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Election Primaries through the Lenses of the Law

Compiled by Mr Lazarus M.A, Miss Jerum Uneje, R.A. Hwande Esq and S.P. Oobulu Esq

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Nigeria’s democracy is nascent and oscillates on a 4-year election cycle. As the present administration draws close to the end of its tenure, various political parties have conducted primaries across the Federation as stipulated by the legal framework regulating the conduct of elections in Nigeria. Political parties are legally saddled with the responsibilities of sponsoring their candidates’ campaigns for every political position for election.

The law perhaps is apt regarding the conduct of party primary elections regarding how a candidate can be elected. On this point, section 87 of the Electoral (Amendment) act, 2015 clearly lays down the procedure for the nomination of candidates by political parties which could either be by direct or indirect voting. The spirit of this section is in line with provision of section 36 of the 1999 constitution of the federal Republic of Nigeria which guaranteed fair hearing. By direct election, aspirants are given the opportunity of being voted for by all members of the party present at the election venue, while in indirect primaries aspirants are voted for by delegates (the number is usually determined by the position contested for). Whichever procedure (direct or indirect) a political party decides to adopt, the aspirant with the highest votes becomes the representative of the party.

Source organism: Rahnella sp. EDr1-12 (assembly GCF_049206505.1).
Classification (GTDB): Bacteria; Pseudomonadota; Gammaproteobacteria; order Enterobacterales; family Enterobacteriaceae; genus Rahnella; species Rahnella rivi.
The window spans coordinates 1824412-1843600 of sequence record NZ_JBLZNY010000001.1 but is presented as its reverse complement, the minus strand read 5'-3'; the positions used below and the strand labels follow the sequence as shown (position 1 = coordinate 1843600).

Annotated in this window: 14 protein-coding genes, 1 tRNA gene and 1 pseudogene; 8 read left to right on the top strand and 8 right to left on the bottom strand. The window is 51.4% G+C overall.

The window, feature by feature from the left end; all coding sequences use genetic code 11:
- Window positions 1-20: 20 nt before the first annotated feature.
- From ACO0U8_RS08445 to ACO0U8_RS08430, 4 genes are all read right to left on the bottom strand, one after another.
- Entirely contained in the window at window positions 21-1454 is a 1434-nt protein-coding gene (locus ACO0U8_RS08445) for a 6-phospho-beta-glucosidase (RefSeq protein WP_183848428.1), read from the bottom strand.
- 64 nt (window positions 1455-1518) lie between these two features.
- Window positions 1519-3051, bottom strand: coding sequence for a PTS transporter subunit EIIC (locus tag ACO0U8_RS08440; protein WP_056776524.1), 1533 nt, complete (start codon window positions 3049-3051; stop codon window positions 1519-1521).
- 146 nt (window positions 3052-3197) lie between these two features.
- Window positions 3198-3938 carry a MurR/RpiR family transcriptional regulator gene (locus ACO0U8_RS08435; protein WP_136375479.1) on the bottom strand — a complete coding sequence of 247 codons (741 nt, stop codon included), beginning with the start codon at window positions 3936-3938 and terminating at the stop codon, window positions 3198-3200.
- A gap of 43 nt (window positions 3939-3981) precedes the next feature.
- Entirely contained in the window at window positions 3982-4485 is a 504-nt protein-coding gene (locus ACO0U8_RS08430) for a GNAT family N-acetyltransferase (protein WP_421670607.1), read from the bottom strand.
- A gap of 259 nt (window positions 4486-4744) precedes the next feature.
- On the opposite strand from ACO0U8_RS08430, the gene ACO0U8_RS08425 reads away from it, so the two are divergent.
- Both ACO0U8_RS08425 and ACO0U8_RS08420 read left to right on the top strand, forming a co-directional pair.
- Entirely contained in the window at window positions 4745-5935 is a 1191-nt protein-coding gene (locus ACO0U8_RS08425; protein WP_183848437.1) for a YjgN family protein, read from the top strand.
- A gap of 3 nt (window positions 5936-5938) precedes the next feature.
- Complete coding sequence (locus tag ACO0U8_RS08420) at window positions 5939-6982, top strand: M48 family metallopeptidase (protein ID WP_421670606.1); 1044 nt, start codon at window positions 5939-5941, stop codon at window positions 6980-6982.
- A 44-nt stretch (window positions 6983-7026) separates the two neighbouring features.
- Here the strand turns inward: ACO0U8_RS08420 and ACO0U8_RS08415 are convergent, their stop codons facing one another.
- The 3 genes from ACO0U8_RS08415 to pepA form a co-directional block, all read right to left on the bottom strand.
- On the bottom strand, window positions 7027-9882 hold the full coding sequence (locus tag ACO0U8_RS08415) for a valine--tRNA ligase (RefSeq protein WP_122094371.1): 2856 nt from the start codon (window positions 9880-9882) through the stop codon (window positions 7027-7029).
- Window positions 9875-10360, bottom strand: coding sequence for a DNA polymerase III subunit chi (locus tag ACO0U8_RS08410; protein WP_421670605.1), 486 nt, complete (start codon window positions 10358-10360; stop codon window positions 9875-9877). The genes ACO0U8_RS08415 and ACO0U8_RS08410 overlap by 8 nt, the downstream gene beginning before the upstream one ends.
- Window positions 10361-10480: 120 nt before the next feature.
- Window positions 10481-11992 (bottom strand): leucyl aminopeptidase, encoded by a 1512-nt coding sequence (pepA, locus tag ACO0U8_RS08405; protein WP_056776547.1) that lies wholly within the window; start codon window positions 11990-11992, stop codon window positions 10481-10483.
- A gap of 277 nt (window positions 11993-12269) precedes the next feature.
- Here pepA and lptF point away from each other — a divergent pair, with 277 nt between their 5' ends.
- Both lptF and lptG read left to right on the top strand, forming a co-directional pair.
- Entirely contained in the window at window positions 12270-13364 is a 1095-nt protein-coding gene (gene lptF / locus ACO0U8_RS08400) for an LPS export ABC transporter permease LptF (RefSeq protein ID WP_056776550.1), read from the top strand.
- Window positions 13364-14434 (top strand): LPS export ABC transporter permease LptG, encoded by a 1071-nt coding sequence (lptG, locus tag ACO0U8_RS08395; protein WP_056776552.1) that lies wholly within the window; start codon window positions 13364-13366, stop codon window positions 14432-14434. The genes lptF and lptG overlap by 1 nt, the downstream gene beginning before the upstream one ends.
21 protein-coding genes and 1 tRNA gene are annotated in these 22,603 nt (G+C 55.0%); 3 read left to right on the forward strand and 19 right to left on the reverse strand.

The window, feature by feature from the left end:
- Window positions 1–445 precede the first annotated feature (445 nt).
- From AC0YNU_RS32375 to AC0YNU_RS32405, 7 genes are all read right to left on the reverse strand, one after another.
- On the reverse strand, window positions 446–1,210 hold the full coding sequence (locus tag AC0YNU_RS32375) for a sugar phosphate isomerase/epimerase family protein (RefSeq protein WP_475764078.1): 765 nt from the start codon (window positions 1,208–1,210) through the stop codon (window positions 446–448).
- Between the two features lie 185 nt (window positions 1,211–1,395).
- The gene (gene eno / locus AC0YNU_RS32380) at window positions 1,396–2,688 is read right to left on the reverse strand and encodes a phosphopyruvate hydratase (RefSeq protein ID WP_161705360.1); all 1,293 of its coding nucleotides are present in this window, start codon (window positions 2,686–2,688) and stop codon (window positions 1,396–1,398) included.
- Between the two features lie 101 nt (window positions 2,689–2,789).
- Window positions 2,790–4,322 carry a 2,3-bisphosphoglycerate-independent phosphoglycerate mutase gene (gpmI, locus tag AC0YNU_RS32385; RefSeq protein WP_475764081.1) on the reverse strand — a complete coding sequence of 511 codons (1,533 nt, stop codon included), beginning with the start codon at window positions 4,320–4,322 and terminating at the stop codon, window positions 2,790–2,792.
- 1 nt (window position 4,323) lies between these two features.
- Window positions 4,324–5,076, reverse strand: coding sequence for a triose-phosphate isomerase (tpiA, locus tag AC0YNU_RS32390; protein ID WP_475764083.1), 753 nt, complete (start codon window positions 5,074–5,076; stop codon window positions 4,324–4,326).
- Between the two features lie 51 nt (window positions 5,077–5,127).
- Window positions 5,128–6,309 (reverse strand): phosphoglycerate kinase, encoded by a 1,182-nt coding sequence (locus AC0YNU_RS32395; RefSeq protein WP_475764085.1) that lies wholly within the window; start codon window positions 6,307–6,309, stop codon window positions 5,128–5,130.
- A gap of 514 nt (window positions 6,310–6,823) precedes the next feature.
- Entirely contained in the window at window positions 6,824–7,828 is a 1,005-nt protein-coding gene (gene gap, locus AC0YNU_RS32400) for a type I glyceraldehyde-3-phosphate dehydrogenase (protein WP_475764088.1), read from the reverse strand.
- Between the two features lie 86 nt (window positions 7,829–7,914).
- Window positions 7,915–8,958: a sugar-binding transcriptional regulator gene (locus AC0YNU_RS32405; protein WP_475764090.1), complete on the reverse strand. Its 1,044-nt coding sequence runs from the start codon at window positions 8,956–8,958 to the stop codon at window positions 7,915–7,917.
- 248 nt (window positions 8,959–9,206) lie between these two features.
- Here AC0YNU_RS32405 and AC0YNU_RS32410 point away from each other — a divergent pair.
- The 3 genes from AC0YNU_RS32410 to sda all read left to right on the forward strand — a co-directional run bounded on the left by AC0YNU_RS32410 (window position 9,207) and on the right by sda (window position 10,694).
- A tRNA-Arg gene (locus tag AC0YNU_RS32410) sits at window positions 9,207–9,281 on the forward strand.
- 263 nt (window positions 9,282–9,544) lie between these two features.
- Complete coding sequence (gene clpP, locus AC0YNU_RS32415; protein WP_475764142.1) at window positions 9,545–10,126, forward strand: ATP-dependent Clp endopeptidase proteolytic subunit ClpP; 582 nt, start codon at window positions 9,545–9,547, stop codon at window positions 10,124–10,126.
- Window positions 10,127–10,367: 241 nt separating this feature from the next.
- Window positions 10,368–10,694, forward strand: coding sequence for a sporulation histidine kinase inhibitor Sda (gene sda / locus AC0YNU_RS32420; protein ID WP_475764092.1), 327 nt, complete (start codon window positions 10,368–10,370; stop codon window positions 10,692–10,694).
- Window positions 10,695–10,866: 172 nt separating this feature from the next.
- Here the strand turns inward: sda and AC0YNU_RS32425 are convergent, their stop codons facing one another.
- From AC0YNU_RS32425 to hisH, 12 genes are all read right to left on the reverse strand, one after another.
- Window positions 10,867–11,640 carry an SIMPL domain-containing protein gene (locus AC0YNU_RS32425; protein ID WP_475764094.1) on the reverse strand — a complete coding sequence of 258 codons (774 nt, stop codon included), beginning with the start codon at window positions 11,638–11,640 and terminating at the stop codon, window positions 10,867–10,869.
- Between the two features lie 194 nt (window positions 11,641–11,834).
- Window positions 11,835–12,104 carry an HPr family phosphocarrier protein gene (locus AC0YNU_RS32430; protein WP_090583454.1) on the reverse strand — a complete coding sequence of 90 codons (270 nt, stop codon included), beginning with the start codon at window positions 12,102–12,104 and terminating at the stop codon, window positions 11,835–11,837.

Despite this injunction, the Media, Civil Society and other stakeholders report that the recently held primaries fell short of the provisions of the ELECTORAL (Amendment) ACT 2015. All the major Political parties failed to adhere strictly to the provisions of the subsisting legal framework as shown in a range of malpractices that shadowed the primaries across the country.

The APC (All Progressive Congress) adopted the indirect primary election procedure in Benue State. This system as earlier mentioned makes use of delegates who elect candidates on behalf of the party congress. However, it is alleged that the procedure was not strictly followed in practical reality. For instance, it was reported that during the House of Representatives election for Kwande/Ushongo Federal Constituency, violence ensued because of protests from delegates who alleged that they were being impersonated. Allegations of vote buying and tampering with the delegates list were also rife and thrown at 2 of the aspirants.